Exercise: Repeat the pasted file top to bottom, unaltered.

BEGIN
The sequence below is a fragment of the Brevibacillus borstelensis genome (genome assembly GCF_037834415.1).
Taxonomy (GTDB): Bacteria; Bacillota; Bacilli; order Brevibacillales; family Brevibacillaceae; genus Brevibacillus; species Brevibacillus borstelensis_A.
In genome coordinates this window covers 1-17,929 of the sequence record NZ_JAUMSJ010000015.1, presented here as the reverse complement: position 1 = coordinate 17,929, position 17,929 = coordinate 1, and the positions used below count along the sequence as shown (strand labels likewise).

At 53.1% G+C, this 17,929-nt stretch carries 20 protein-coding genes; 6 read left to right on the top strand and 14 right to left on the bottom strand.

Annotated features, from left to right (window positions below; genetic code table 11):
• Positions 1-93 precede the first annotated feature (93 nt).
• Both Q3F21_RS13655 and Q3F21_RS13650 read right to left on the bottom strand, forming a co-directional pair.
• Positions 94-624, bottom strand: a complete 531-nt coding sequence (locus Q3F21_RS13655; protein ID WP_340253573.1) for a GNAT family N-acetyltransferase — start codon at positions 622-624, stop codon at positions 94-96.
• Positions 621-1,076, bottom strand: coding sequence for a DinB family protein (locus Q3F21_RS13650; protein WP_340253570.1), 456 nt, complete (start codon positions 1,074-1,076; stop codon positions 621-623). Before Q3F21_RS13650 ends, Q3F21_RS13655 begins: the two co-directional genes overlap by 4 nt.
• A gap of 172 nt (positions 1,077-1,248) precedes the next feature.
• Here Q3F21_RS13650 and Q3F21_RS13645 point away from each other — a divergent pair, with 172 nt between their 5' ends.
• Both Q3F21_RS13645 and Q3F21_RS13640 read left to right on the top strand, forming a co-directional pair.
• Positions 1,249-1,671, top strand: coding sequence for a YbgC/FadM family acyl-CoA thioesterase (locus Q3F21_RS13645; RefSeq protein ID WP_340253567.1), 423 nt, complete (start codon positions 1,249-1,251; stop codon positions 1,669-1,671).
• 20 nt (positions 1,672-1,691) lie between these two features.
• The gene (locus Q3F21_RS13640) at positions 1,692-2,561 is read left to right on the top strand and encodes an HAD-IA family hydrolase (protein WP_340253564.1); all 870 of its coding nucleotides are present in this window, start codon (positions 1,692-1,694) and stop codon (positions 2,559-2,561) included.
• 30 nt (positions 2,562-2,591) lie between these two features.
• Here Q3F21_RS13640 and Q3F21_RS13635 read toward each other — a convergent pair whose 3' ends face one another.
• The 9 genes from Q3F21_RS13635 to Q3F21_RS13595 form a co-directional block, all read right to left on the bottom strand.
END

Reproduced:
The sequence below is a fragment of the Brevibacillus borstelensis genome (genome assembly GCF_037834415.1).
Taxonomy (GTDB): Bacteria; Bacillota; Bacilli; order Brevibacillales; family Brevibacillaceae; genus Brevibacillus; species Brevibacillus borstelensis_A.
In genome coordinates this window covers 1-17,929 of the sequence record NZ_JAUMSJ010000015.1, presented here as the reverse complement: position 1 = coordinate 17,929, position 17,929 = coordinate 1, and the positions used below count along the sequence as shown (strand labels likewise).

At 53.1% G+C, this 17,929-nt stretch carries 20 protein-coding genes; 6 read left to right on the top strand and 14 right to left on the bottom strand.

Annotated features, from left to right (window positions below; genetic code table 11):
• Positions 1-93 precede the first annotated feature (93 nt).
• Both Q3F21_RS13655 and Q3F21_RS13650 read right to left on the bottom strand, forming a co-directional pair.
• Positions 94-624, bottom strand: a complete 531-nt coding sequence (locus Q3F21_RS13655; protein ID WP_340253573.1) for a GNAT family N-acetyltransferase — start codon at positions 622-624, stop codon at positions 94-96.
• Positions 621-1,076, bottom strand: coding sequence for a DinB family protein (locus Q3F21_RS13650; protein WP_340253570.1), 456 nt, complete (start codon positions 1,074-1,076; stop codon positions 621-623). Before Q3F21_RS13650 ends, Q3F21_RS13655 begins: the two co-directional genes overlap by 4 nt.
• A gap of 172 nt (positions 1,077-1,248) precedes the next feature.
• Here Q3F21_RS13650 and Q3F21_RS13645 point away from each other — a divergent pair, with 172 nt between their 5' ends.
• Both Q3F21_RS13645 and Q3F21_RS13640 read left to right on the top strand, forming a co-directional pair.
• Positions 1,249-1,671, top strand: coding sequence for a YbgC/FadM family acyl-CoA thioesterase (locus Q3F21_RS13645; RefSeq protein ID WP_340253567.1), 423 nt, complete (start codon positions 1,249-1,251; stop codon positions 1,669-1,671).
• 20 nt (positions 1,672-1,691) lie between these two features.
• The gene (locus Q3F21_RS13640) at positions 1,692-2,561 is read left to right on the top strand and encodes an HAD-IA family hydrolase (protein WP_340253564.1); all 870 of its coding nucleotides are present in this window, start codon (positions 1,692-1,694) and stop codon (positions 2,559-2,561) included.
• 30 nt (positions 2,562-2,591) lie between these two features.
• Here Q3F21_RS13640 and Q3F21_RS13635 read toward each other — a convergent pair whose 3' ends face one another.
• The 9 genes from Q3F21_RS13635 to Q3F21_RS13595 form a co-directional block, all read right to left on the bottom strand.